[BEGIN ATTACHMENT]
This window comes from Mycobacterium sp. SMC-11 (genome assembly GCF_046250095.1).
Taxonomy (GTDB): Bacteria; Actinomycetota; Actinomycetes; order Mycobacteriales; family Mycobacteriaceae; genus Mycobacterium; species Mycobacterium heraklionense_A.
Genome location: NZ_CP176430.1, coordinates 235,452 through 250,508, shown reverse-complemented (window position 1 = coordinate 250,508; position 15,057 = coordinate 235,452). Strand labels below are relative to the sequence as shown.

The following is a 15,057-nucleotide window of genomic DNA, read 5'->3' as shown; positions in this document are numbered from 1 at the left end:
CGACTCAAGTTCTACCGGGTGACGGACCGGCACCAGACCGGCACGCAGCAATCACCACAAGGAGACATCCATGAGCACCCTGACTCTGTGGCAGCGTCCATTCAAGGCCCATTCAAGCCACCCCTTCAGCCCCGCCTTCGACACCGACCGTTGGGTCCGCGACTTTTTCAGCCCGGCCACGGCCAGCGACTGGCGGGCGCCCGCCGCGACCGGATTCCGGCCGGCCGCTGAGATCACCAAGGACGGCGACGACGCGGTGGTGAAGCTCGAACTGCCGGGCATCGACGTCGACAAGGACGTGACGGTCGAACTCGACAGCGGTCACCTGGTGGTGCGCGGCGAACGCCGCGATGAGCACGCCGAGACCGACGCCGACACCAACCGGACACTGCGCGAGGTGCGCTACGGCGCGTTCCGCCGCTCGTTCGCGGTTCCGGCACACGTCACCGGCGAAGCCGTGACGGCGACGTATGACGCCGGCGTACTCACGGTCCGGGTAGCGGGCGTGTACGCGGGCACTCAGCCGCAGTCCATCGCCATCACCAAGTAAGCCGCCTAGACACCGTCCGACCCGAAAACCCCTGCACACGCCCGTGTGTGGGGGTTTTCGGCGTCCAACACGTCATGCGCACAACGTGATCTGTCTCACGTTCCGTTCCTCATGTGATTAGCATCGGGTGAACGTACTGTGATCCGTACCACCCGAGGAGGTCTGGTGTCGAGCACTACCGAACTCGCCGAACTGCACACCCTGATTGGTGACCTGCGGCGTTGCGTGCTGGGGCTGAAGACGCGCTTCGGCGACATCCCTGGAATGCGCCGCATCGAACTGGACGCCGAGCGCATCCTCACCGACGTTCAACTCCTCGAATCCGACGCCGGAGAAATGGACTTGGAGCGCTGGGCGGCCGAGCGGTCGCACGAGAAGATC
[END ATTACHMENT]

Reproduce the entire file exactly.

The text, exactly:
This window comes from Mycobacterium sp. SMC-11 (genome assembly GCF_046250095.1).
Taxonomy (GTDB): Bacteria; Actinomycetota; Actinomycetes; order Mycobacteriales; family Mycobacteriaceae; genus Mycobacterium; species Mycobacterium heraklionense_A.
Genome location: NZ_CP176430.1, coordinates 235,452 through 250,508, shown reverse-complemented (window position 1 = coordinate 250,508; position 15,057 = coordinate 235,452). Strand labels below are relative to the sequence as shown.

The following is a 15,057-nucleotide window of genomic DNA, read 5'->3' as shown; positions in this document are numbered from 1 at the left end:
CGACTCAAGTTCTACCGGGTGACGGACCGGCACCAGACCGGCACGCAGCAATCACCACAAGGAGACATCCATGAGCACCCTGACTCTGTGGCAGCGTCCATTCAAGGCCCATTCAAGCCACCCCTTCAGCCCCGCCTTCGACACCGACCGTTGGGTCCGCGACTTTTTCAGCCCGGCCACGGCCAGCGACTGGCGGGCGCCCGCCGCGACCGGATTCCGGCCGGCCGCTGAGATCACCAAGGACGGCGACGACGCGGTGGTGAAGCTCGAACTGCCGGGCATCGACGTCGACAAGGACGTGACGGTCGAACTCGACAGCGGTCACCTGGTGGTGCGCGGCGAACGCCGCGATGAGCACGCCGAGACCGACGCCGACACCAACCGGACACTGCGCGAGGTGCGCTACGGCGCGTTCCGCCGCTCGTTCGCGGTTCCGGCACACGTCACCGGCGAAGCCGTGACGGCGACGTATGACGCCGGCGTACTCACGGTCCGGGTAGCGGGCGTGTACGCGGGCACTCAGCCGCAGTCCATCGCCATCACCAAGTAAGCCGCCTAGACACCGTCCGACCCGAAAACCCCTGCACACGCCCGTGTGTGGGGGTTTTCGGCGTCCAACACGTCATGCGCACAACGTGATCTGTCTCACGTTCCGTTCCTCATGTGATTAGCATCGGGTGAACGTACTGTGATCCGTACCACCCGAGGAGGTCTGGTGTCGAGCACTACCGAACTCGCCGAACTGCACACCCTGATTGGTGACCTGCGGCGTTGCGTGCTGGGGCTGAAGACGCGCTTCGGCGACATCCCTGGAATGCGCCGCATCGAACTGGACGCCGAGCGCATCCTCACCGACGTTCAACTCCTCGAATCCGACGCCGGAGAAATGGACTTGGAGCGCTGGGCGGCCGAGCGGTCGCACGAGAAGATC